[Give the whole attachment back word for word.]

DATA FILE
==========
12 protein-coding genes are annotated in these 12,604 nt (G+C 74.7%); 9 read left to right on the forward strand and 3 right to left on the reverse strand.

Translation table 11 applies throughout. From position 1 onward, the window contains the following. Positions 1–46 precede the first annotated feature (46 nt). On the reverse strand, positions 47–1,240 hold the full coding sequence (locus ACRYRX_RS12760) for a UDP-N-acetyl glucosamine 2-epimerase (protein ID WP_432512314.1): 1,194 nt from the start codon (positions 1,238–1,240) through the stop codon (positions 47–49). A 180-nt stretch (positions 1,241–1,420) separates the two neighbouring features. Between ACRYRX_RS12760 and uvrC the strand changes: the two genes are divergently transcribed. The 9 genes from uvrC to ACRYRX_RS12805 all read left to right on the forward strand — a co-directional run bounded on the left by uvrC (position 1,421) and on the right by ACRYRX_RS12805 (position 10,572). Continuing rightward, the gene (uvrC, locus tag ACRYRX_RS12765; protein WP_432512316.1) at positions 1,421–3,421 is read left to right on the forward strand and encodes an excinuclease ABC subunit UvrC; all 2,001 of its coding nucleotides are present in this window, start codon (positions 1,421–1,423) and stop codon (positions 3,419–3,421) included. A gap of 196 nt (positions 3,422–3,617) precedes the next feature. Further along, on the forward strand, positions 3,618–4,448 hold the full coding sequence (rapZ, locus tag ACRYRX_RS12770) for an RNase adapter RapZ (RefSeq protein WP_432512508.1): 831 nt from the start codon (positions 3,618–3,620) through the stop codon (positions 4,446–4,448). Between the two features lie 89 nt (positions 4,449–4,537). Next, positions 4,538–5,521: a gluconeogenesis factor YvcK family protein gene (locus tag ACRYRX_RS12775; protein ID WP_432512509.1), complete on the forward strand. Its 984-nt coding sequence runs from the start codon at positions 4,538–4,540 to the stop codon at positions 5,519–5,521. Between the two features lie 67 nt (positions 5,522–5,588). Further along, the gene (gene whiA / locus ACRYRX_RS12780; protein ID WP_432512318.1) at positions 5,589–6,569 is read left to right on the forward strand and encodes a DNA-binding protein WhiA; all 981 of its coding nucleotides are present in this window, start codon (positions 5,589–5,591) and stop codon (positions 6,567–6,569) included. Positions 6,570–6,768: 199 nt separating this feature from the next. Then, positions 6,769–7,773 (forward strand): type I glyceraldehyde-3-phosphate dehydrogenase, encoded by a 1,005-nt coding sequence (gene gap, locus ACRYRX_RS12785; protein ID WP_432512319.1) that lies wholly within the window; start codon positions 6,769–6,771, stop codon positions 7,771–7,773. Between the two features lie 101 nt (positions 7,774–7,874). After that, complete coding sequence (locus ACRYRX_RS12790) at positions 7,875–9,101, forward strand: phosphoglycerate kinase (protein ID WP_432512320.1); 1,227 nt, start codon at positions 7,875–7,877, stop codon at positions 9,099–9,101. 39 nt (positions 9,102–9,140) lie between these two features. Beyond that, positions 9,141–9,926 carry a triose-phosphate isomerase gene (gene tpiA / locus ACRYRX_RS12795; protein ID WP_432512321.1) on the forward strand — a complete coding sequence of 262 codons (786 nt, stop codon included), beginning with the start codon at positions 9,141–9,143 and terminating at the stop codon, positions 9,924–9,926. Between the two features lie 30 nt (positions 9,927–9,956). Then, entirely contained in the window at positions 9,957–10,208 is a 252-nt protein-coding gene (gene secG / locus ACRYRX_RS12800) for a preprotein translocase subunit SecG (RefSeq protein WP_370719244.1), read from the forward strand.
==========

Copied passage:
12 protein-coding genes are annotated in these 12,604 nt (G+C 74.7%); 9 read left to right on the forward strand and 3 right to left on the reverse strand.

Translation table 11 applies throughout. From position 1 onward, the window contains the following. Positions 1–46 precede the first annotated feature (46 nt). On the reverse strand, positions 47–1,240 hold the full coding sequence (locus ACRYRX_RS12760) for a UDP-N-acetyl glucosamine 2-epimerase (protein ID WP_432512314.1): 1,194 nt from the start codon (positions 1,238–1,240) through the stop codon (positions 47–49). A 180-nt stretch (positions 1,241–1,420) separates the two neighbouring features. Between ACRYRX_RS12760 and uvrC the strand changes: the two genes are divergently transcribed. The 9 genes from uvrC to ACRYRX_RS12805 all read left to right on the forward strand — a co-directional run bounded on the left by uvrC (position 1,421) and on the right by ACRYRX_RS12805 (position 10,572). Continuing rightward, the gene (uvrC, locus tag ACRYRX_RS12765; protein WP_432512316.1) at positions 1,421–3,421 is read left to right on the forward strand and encodes an excinuclease ABC subunit UvrC; all 2,001 of its coding nucleotides are present in this window, start codon (positions 1,421–1,423) and stop codon (positions 3,419–3,421) included. A gap of 196 nt (positions 3,422–3,617) precedes the next feature. Further along, on the forward strand, positions 3,618–4,448 hold the full coding sequence (rapZ, locus tag ACRYRX_RS12770) for an RNase adapter RapZ (RefSeq protein WP_432512508.1): 831 nt from the start codon (positions 3,618–3,620) through the stop codon (positions 4,446–4,448). Between the two features lie 89 nt (positions 4,449–4,537). Next, positions 4,538–5,521: a gluconeogenesis factor YvcK family protein gene (locus tag ACRYRX_RS12775; protein ID WP_432512509.1), complete on the forward strand. Its 984-nt coding sequence runs from the start codon at positions 4,538–4,540 to the stop codon at positions 5,519–5,521. Between the two features lie 67 nt (positions 5,522–5,588). Further along, the gene (gene whiA / locus ACRYRX_RS12780; protein ID WP_432512318.1) at positions 5,589–6,569 is read left to right on the forward strand and encodes a DNA-binding protein WhiA; all 981 of its coding nucleotides are present in this window, start codon (positions 5,589–5,591) and stop codon (positions 6,567–6,569) included. Positions 6,570–6,768: 199 nt separating this feature from the next. Then, positions 6,769–7,773 (forward strand): type I glyceraldehyde-3-phosphate dehydrogenase, encoded by a 1,005-nt coding sequence (gene gap, locus ACRYRX_RS12785; protein ID WP_432512319.1) that lies wholly within the window; start codon positions 6,769–6,771, stop codon positions 7,771–7,773. Between the two features lie 101 nt (positions 7,774–7,874). After that, complete coding sequence (locus ACRYRX_RS12790) at positions 7,875–9,101, forward strand: phosphoglycerate kinase (protein ID WP_432512320.1); 1,227 nt, start codon at positions 7,875–7,877, stop codon at positions 9,099–9,101. 39 nt (positions 9,102–9,140) lie between these two features. Beyond that, positions 9,141–9,926 carry a triose-phosphate isomerase gene (gene tpiA / locus ACRYRX_RS12795; protein ID WP_432512321.1) on the forward strand — a complete coding sequence of 262 codons (786 nt, stop codon included), beginning with the start codon at positions 9,141–9,143 and terminating at the stop codon, positions 9,924–9,926. Between the two features lie 30 nt (positions 9,927–9,956). Then, entirely contained in the window at positions 9,957–10,208 is a 252-nt protein-coding gene (gene secG / locus ACRYRX_RS12800) for a preprotein translocase subunit SecG (RefSeq protein WP_370719244.1), read from the forward strand.